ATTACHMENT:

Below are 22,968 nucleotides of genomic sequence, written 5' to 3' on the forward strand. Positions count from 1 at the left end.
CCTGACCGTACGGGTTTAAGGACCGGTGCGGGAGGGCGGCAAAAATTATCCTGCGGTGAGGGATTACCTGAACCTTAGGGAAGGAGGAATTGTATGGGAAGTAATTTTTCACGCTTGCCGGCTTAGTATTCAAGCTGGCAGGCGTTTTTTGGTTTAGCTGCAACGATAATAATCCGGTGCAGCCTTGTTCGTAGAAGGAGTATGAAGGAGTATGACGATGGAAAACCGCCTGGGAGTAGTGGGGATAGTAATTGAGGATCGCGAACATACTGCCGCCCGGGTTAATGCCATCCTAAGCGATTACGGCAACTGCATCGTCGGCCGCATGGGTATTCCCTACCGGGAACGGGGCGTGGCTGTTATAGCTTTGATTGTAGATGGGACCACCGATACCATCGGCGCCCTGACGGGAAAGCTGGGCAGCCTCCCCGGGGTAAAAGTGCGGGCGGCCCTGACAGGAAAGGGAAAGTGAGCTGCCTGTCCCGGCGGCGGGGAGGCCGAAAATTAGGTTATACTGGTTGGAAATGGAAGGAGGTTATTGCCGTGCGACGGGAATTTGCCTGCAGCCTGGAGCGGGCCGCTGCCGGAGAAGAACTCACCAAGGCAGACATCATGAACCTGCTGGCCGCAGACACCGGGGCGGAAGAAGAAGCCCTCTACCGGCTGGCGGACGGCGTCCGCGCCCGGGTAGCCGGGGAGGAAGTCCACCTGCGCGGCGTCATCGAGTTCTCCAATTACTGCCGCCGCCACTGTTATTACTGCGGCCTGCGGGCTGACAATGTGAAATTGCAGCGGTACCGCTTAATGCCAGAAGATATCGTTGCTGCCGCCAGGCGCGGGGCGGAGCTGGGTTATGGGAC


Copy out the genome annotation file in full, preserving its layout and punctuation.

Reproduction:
Below are 22,968 nucleotides of genomic sequence, written 5' to 3' on the forward strand. Positions count from 1 at the left end.
CCTGACCGTACGGGTTTAAGGACCGGTGCGGGAGGGCGGCAAAAATTATCCTGCGGTGAGGGATTACCTGAACCTTAGGGAAGGAGGAATTGTATGGGAAGTAATTTTTCACGCTTGCCGGCTTAGTATTCAAGCTGGCAGGCGTTTTTTGGTTTAGCTGCAACGATAATAATCCGGTGCAGCCTTGTTCGTAGAAGGAGTATGAAGGAGTATGACGATGGAAAACCGCCTGGGAGTAGTGGGGATAGTAATTGAGGATCGCGAACATACTGCCGCCCGGGTTAATGCCATCCTAAGCGATTACGGCAACTGCATCGTCGGCCGCATGGGTATTCCCTACCGGGAACGGGGCGTGGCTGTTATAGCTTTGATTGTAGATGGGACCACCGATACCATCGGCGCCCTGACGGGAAAGCTGGGCAGCCTCCCCGGGGTAAAAGTGCGGGCGGCCCTGACAGGAAAGGGAAAGTGAGCTGCCTGTCCCGGCGGCGGGGAGGCCGAAAATTAGGTTATACTGGTTGGAAATGGAAGGAGGTTATTGCCGTGCGACGGGAATTTGCCTGCAGCCTGGAGCGGGCCGCTGCCGGAGAAGAACTCACCAAGGCAGACATCATGAACCTGCTGGCCGCAGACACCGGGGCGGAAGAAGAAGCCCTCTACCGGCTGGCGGACGGCGTCCGCGCCCGGGTAGCCGGGGAGGAAGTCCACCTGCGCGGCGTCATCGAGTTCTCCAATTACTGCCGCCGCCACTGTTATTACTGCGGCCTGCGGGCTGACAATGTGAAATTGCAGCGGTACCGCTTAATGCCAGAAGATATCGTTGCTGCCGCCAGGCGCGGGGCGGAGCTGGGTTATGGGAC